Modeling Soil Forces on a Rotary Tine Tool in Artificial Soil

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2021
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American Society of Agricultural and Biological Engineers
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Steward, Brian
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Tekeste, Mehari
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Agricultural and Biosystems Engineering

Since 1905, the Department of Agricultural Engineering, now the Department of Agricultural and Biosystems Engineering (ABE), has been a leader in providing engineering solutions to agricultural problems in the United States and the world. The department’s original mission was to mechanize agriculture. That mission has evolved to encompass a global view of the entire food production system–the wise management of natural resources in the production, processing, storage, handling, and use of food fiber and other biological products.

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In 1905 Agricultural Engineering was recognized as a subdivision of the Department of Agronomy, and in 1907 it was recognized as a unique department. It was renamed the Department of Agricultural and Biosystems Engineering in 1990. The department merged with the Department of Industrial Education and Technology in 2004.

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1905–present

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  • Department of Agricultural Engineering (1907–1990)

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Abstract
Understanding soil-tool interaction can enable better control of weeding tools to achieve higher weeding efficacy. The interaction between a vertical tine (mounted on a rotating disc) and soil was investigated using a mathematical model that estimated soil horizontal forces on the tine operating at different linear and rotational velocities. The kinematics associated with the linear and rotational velocities of the rotary tine tool were modeled, and the shearing and inertial forces were estimated. To evaluate model performance with different experimental factors, two sets of soil bin experiments were conducted using an artificial soil: with one tine to estimate model parameters and with two tines 180° apart. Experimental factors were longitudinal velocity (travel speed) at three levels (0.09, 0.29, and 0.5 m s-1) and speed ratio, i.e., the ratio of longitudinal velocity to peripheral velocity of the tines, at three levels (1, 1.5, and 2). Soil horizontal force and torque on the rotary tine tool were measured. A nonlinear least squares method was used to estimate model parameters from the experimental data, resulting in shearing force coefficients ranging from 2.9 to 37 N and inertial force coefficients ranging from 16 to 528 N s2 m-2. The variations in the shearing and inertial forces on the tine were due to differences in soil failure patterns among the treatments. The predicted longitudinal and tangential forces for two tines using the model showed trends that were similar to the forces measured in the experiment. However, the model overestimated the predicted forces because it did not account for the reduced force on a tine due to soil disturbance created by the other tine.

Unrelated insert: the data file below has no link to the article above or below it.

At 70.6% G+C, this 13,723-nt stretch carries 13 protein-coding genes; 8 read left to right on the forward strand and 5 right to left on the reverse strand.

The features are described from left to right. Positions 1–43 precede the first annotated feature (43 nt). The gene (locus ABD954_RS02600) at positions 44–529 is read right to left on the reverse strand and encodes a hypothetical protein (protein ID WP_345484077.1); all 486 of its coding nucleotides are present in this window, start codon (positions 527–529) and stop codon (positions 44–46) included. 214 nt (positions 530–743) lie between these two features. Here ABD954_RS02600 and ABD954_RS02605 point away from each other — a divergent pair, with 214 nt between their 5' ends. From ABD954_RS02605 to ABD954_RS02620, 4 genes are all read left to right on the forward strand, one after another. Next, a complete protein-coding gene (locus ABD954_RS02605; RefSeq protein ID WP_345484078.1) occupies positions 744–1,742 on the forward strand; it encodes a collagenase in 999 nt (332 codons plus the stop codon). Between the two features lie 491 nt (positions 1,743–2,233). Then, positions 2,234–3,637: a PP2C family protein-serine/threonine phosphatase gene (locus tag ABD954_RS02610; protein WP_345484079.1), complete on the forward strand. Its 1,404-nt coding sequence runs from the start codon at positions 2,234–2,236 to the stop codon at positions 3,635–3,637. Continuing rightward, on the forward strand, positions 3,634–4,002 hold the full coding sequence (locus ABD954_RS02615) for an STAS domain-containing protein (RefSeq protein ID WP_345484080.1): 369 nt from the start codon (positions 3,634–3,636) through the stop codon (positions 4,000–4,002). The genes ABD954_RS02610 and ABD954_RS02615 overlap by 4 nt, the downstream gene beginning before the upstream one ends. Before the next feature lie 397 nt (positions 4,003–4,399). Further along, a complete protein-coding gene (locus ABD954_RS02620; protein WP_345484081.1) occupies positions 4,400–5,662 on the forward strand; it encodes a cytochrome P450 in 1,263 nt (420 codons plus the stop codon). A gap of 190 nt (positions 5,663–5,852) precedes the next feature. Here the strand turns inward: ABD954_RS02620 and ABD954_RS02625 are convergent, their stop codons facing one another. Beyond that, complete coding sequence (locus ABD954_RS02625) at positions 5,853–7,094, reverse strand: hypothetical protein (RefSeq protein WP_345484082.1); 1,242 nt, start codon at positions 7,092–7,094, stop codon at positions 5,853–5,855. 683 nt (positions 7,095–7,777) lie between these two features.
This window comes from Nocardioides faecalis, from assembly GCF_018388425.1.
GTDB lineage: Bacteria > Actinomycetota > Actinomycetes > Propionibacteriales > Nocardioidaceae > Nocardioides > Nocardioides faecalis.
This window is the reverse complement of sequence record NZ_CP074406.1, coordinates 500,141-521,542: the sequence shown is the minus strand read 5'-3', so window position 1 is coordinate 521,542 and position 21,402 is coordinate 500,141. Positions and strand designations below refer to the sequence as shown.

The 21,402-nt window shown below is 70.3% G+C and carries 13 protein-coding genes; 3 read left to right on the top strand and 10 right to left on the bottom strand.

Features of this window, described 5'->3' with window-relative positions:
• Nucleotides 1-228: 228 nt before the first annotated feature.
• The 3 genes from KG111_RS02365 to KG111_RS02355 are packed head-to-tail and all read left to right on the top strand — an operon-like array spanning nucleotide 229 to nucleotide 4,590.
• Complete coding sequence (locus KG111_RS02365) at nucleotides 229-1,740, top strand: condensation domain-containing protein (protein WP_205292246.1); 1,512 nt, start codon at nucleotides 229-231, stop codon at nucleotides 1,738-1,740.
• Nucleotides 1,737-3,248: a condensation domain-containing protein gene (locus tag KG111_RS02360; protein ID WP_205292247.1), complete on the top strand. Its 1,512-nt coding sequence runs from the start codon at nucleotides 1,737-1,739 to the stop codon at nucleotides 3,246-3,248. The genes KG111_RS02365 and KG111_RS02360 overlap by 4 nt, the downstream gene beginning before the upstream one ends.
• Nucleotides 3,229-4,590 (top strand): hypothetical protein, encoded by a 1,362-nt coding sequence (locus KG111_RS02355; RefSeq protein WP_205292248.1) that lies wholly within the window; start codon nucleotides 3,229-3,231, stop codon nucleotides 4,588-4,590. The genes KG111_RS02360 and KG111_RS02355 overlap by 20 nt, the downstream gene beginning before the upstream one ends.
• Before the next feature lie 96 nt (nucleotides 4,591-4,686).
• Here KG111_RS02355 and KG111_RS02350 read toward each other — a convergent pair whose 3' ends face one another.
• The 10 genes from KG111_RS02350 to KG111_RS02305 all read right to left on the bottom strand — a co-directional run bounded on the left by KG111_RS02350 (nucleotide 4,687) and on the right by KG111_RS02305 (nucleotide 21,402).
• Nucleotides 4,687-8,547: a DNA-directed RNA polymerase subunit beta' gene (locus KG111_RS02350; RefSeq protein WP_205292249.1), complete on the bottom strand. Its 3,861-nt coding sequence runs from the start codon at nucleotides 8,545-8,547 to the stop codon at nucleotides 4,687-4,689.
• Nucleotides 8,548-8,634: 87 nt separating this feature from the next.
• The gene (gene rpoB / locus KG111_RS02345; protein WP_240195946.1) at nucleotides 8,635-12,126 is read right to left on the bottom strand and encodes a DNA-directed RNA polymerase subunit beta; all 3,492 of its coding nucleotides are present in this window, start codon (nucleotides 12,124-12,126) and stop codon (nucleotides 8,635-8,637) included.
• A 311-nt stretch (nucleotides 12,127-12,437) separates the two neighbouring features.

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This article is published as Kshetri, Safal, Brian L. Steward, and Mehari Z. Tekeste. "Modeling Soil Forces on a Rotary Tine Tool in Artificial Soil." Transactions of the ASABE 64, no. 5 (2021): 1693-1704. DOI: 10.13031/trans.14336. © 2021 American Society of Agricultural and Biological Engineers. Posted with permission.
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